Normandy trip evokes a time of action for Illinois WWII veteran

by Admin
Normandy trip evokes a time of action for Illinois WWII veteran

In a nursing home in Durand about three hours northwest of Chicago, on the edge of a small town nicknamed the “Village of Volunteers,” three World War II veterans are talking about the upcoming 80th anniversary of D-Day.

It’s hard not to get excited — one of them will be traveling to Normandy for the occasion. But increasingly frail at 98, Frank Kohnke is a bit anxious about the upcoming trip.

“What if everyone wants me to tell war stories?” he asks. “Sometimes I forget the details. All I really know is I’m so, so proud of what we accomplished.”

Kohnke straightens his 101st Airborne cap, glances at the American flag hanging above his bed and holds a sepia-toned photograph of him in Army greens. “I’m not sure why they’d invite us old-timers anyway,” he says, genuinely perplexed.

At the beginning of June, the Army kicks off 10 days in Normandy to commemorate perhaps the most iconic military maneuver in modern history: the day America and her Allies stormed the beaches of France with the aim of freeing Europe from Nazi tyranny. Tens of thousands of visitors are expected to attend. But the guests of honor will be the nearly 130 World War II veterans such as Kohnke who are making the trip on two medically supported Honor Flights.

I have the privilege of leading a group of soldiers from First Army, the unit that commanded all ground and airborne forces on D-Day, as we return to the sands so entwined with our history. It has been humbling to learn about the heroes we will meet there.

Kohnke is emblematic of a great generation that unceremoniously answered when the nation called. The Milwaukee teenager enlisted at age 16, lying about his birthday and forging his mother’s signature. He was desperate to be a paratrooper, a bold new military specialty that trained men to jump out of perfectly good airplanes and float into combat zones under silk chutes and the cover of darkness.

“You look at it now, and you just think: ‘Stupid,’” Kohnke laughs. “But that’s the definition of being young. I was stupid, but, oh, how I wanted to be a paratrooper.”

He was assigned to the 101st Airborne, an untested unit that was stood up just days before the end of World War I and never saw action then. But before World War II, the 101st was reorganized with parachute regiments, and it got the critical assignment of dropping deep behind enemy lines hours before the invasion. Its commander would famously call the mission a “rendezvous with destiny.”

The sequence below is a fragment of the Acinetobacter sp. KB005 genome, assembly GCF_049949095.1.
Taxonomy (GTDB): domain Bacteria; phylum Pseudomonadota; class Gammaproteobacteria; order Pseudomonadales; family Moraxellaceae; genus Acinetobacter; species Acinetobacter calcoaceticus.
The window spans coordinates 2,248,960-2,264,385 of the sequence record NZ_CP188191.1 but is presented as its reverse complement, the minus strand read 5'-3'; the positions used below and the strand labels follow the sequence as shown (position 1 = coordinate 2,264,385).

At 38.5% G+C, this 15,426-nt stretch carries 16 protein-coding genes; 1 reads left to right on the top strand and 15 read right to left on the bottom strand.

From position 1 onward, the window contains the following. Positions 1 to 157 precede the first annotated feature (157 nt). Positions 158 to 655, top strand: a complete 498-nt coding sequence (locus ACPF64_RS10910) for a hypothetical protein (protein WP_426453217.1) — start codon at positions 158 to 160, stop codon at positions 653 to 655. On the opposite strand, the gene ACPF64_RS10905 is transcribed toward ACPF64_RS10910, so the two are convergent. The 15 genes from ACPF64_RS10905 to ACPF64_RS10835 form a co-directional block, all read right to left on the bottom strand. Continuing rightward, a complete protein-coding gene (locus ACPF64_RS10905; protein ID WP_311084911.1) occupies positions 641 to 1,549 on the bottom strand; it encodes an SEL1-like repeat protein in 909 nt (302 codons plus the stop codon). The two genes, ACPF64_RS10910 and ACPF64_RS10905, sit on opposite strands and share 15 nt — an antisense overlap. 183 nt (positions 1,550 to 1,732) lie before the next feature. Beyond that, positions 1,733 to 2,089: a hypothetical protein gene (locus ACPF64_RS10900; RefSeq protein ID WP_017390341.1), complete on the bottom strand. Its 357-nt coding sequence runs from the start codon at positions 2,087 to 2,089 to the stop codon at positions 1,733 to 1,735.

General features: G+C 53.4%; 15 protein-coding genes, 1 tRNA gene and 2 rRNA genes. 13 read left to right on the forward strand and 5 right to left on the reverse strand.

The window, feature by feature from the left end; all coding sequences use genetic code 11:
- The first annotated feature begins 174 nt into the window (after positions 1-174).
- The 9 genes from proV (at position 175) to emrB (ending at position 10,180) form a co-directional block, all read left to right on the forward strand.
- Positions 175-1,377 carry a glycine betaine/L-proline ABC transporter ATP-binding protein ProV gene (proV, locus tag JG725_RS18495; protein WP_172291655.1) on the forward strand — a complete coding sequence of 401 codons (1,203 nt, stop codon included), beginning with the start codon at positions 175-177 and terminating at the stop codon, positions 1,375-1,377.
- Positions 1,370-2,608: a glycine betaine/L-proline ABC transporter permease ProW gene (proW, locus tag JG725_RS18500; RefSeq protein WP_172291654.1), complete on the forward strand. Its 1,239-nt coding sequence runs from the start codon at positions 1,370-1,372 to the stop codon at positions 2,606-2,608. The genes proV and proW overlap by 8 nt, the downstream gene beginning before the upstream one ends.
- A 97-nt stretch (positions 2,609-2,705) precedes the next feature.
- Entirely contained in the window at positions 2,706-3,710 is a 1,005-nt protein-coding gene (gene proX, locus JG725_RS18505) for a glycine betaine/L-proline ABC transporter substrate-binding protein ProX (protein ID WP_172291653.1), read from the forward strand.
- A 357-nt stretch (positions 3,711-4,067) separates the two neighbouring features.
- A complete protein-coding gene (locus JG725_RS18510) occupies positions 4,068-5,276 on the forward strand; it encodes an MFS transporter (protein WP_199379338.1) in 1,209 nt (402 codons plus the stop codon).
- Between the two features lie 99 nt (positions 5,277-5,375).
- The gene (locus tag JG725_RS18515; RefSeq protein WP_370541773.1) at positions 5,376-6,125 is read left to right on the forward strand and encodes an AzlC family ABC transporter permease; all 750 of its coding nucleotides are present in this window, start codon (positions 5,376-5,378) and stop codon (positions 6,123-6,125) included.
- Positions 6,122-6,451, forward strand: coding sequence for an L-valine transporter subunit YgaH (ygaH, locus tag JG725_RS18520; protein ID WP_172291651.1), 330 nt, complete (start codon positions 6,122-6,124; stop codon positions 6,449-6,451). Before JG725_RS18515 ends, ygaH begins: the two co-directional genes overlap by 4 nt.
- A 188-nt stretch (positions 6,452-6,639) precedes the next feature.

Kohnke arrived in France just after the June 6 landings, and on Sept. 17, his 502nd Parachute Infantry Regiment participated in the largest airborne operation of all time. Operation Market Garden sought to capture bridges over the Rhine, allowing the Allies to advance into Germany through the Netherlands and encircle the Ruhr industrial region, the heart of the Nazi war machine.

The operation failed; losses were catastrophic. Nearly 4,000 Americans were killed, severely wounded or taken prisoner. Eight decades later, Kohnke does not talk about it.

“I don’t like to remember the bad things,” he says. “At my age, it’s better just to forget them.”

Frank Kohnke, 98, holds his enlistment portrait on May 28, 2024. He enlisted at age 16, lying about his birthday and forging his mother’s signature. (Stacey Wescott/Chicago Tribune)

If Kohnke’s story isn’t remarkable enough, down the hallway from him in the nursing home are two other World War II heroes. Sverre Vinje is resting after physical therapy for a broken hip. At 99, he had been living independently and still driving until a recent fall. Vinje was on the USS Donaldson when the atomic bombs were dropped and the Japanese surrendered. He remembers sailing into Yokohama Harbor days later.

“We saw all the guns lined up,” Vinje says. “We would have lost so many Americans if we’d had to invade. My God, we’d have lost good men.”

Gordon Walstrom hears the war talk and scoots over in his wheelchair. He served in the Army’s 25th Infantry Division during the final months of the war in the Pacific and remained as part of the occupation force after the Japanese surrender.

“You’re 18 and still a daredevil,” he says. “But I can tell you they got our attention real quick when we got briefings about the dangers of radiation from the bombs.”

This 80th anniversary will likely be one of the last big D-Day celebrations to include so many living World War II veterans. Only about 100,000 of the more than 16 million Americans who served during that conflict are still living. It is truly remarkable that inside the 89-bed nursing home in tiny Durand there are three in one hallway.

The military has an expression: “We stand on the shoulders of giants.” Kohnke, Vinje and Walstrom are the living embodiment: patriotic, wise, humble. And they retain that dark sense of humor unique to those of us who have experienced the hell of war.

On this warm spring morning, Kohnke blurts out something on his mind: “What if I up and die over there?”

One of his friends deadpans: “Well, then they’ll either send you home in a vase or bury you over there. Basically, the same options you had in 1944 — and at least you’ll go out doing something more fun than napping in a nursing home bed.”

There it is: the old belly laugh.

“You’re right,” Kohnke smiles. “I’m going back to France.”

Maj. Gen. William A. Ryan is the acting commander of First Army, headquartered at Rock Island Arsenal in Rock Island, Illinois.

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